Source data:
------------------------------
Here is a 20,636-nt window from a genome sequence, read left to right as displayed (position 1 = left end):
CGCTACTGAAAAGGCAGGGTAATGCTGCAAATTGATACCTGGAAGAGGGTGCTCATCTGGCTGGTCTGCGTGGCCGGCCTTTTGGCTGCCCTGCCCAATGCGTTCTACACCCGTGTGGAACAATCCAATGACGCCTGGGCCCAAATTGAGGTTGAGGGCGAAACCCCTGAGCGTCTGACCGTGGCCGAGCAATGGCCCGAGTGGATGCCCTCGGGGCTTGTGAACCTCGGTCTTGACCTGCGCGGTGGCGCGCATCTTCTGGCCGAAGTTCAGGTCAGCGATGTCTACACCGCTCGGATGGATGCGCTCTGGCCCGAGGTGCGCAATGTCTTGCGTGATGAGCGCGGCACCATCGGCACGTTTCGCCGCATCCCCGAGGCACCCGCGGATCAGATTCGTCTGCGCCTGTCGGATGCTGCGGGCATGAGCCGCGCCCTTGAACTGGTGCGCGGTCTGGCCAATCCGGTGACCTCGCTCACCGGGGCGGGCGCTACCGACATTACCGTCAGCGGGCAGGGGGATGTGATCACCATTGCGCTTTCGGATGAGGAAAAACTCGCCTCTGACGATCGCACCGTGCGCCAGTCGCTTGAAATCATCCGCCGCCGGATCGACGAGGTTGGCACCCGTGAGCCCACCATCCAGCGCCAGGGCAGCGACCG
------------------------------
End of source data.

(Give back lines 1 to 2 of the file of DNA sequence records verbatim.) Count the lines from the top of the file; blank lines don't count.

Here is a 20,636-nt window from a genome sequence, read left to right as displayed (position 1 = left end):
CGCTACTGAAAAGGCAGGGTAATGCTGCAAATTGATACCTGGAAGAGGGTGCTCATCTGGCTGGTCTGCGTGGCCGGCCTTTTGGCTGCCCTGCCCAATGCGTTCTACACCCGTGTGGAACAATCCAATGACGCCTGGGCCCAAATTGAGGTTGAGGGCGAAACCCCTGAGCGTCTGACCGTGGCCGAGCAATGGCCCGAGTGGATGCCCTCGGGGCTTGTGAACCTCGGTCTTGACCTGCGCGGTGGCGCGCATCTTCTGGCCGAAGTTCAGGTCAGCGATGTCTACACCGCTCGGATGGATGCGCTCTGGCCCGAGGTGCGCAATGTCTTGCGTGATGAGCGCGGCACCATCGGCACGTTTCGCCGCATCCCCGAGGCACCCGCGGATCAGATTCGTCTGCGCCTGTCGGATGCTGCGGGCATGAGCCGCGCCCTTGAACTGGTGCGCGGTCTGGCCAATCCGGTGACCTCGCTCACCGGGGCGGGCGCTACCGACATTACCGTCAGCGGGCAGGGGGATGTGATCACCATTGCGCTTTCGGATGAGGAAAAACTCGCCTCTGACGATCGCACCGTGCGCCAGTCGCTTGAAATCATCCGCCGCCGGATCGACGAGGTTGGCACCCGTGAGCCCACCATCCAGCGCCAGGGCAGCGACCG